• Phoenicopterus stocki (Middle Pliocene of Rincón, Mexico)
      • Phoenicopterus copei (Late Pleistocene of W North America and C Mexico)
      • Phoenicopterus minutus (Late Pleistocene of California, USA)
      • Phoenicopterus aethiopicus

Relationships

The identity of the closest relatives of the flamingos is a rather contentious issue. Traditionally, the long-legged Ciconiiformes, probably a paraphyletic assemblage, have been considered the flamingos' closest relatives and the family was included in the order. Usually the spoonbills and ibises of the Threskiornithidae were considered their closest relatives within this order. Nevertheless, relationships to the Anseriformes (waterfowl) were considered as well (Sibley et al. 1969), especially as flamingos and waterfowl are parasitized by feather lice of the genus Anaticola (Johnson et al. 2006), which are otherwise exclusively found on ducks and geese.

To reflect the uncertainty about this matter, flamingos began to be placed in their own order later on. Other scientists proposed flamingos as waders most closely related to the stilts and avocets, Recurvirostridae. The peculiar presbyornithids were used to argue for a close relationship between flamingos, waterfowl, and waders (Feduccia 1976), but they are now known to be unequivocal waterfowl with a peculiarly derived morphology paralleling waders and flamingos.

In recent years, molecular and anatomical studies have yielded confusing results: Sibley & Monroe placed flamingos within their expanded (and certainly paraphyletic, as is now known) Ciconiiformes. On the other hand, since long it has been the grebes (Podicipedidae), rather than Ciconiiformes, ducks, or stilts, that were time and again indicated as the closest relatives of flamingos, and there is currently renewed interest in this hypothesis.


In a 2004 study comparing DNA sequences of intron 7 of the β-fibrinogen gene (FGB-int7), the Neognathae (all living birds except the ratites and tinamous) excluding waterfowl and Galliformes were shown to be divided into two subgroups of uneven size. The first and smaller one, Metaves, contains flamingos and grebes, alongside the hoatzin, pigeons, sandgrouse, the Caprimulgiformes, the Apodiformes, tropicbirds, mesites, sunbittern and kagu. Interestingly, most of these groups have traditionally been difficult to place on the family tree of birds. According to this study, all other birds belong to the second subgroup of Neoaves, the Coronaves (Fain & Houde 2004).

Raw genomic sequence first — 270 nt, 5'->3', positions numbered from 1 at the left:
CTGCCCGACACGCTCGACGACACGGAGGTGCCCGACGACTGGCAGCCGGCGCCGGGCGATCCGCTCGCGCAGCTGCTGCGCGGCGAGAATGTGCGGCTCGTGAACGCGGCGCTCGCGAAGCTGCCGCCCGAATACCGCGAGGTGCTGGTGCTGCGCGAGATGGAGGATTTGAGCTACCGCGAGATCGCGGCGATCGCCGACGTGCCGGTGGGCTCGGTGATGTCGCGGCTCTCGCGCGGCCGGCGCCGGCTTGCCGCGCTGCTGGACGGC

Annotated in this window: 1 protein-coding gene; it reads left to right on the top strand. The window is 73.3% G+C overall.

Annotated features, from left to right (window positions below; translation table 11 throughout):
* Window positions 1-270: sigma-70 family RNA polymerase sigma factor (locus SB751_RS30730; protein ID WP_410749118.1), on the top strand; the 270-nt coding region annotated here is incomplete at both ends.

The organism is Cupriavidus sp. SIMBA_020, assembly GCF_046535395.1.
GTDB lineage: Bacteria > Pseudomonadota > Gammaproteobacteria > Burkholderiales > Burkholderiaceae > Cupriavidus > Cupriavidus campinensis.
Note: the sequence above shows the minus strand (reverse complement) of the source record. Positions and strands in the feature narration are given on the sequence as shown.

But their molecular data was insufficient to resolve inter-Metaves relationships to satisfaction; the flamingo FGB-int7 sequence is apparently most similar to that of some species of nighthawks, strongly suggesting a case of convergent evolution on the molecular level. The conclusions that one can draw from this study are twofold: first, that flamingos are Metaves (if that group is not based on molecular convergence, for which there are some indications), and second, that FBG-int7 is unsuitable to determine their relationships beyond that. It is interesting to note, however, that among all the groups which have been proposed as sister taxa of the flamingos, only the grebes are Metaves. The relationships of the flamingos still cannot be resolved with any certainty, but presently a close relationship with grebes appears somewhat more likely than other proposals. For this clade, the taxon Mirandornithes ("miraculous birds" due to their extreme divergence and apomorphies) has been proposed. In summary, all this confusion serves to show that all lines of "evidence" - molecular, morphological, ecological and parasitological - are liable to yield erroneous "proof" and that no method can be considered generally superior. Any future attempt to finally resolve the flamingos' relationships, therefore, would have to employ total evidence to support it and carefully weigh the data against alternative proposals.

Description

Diet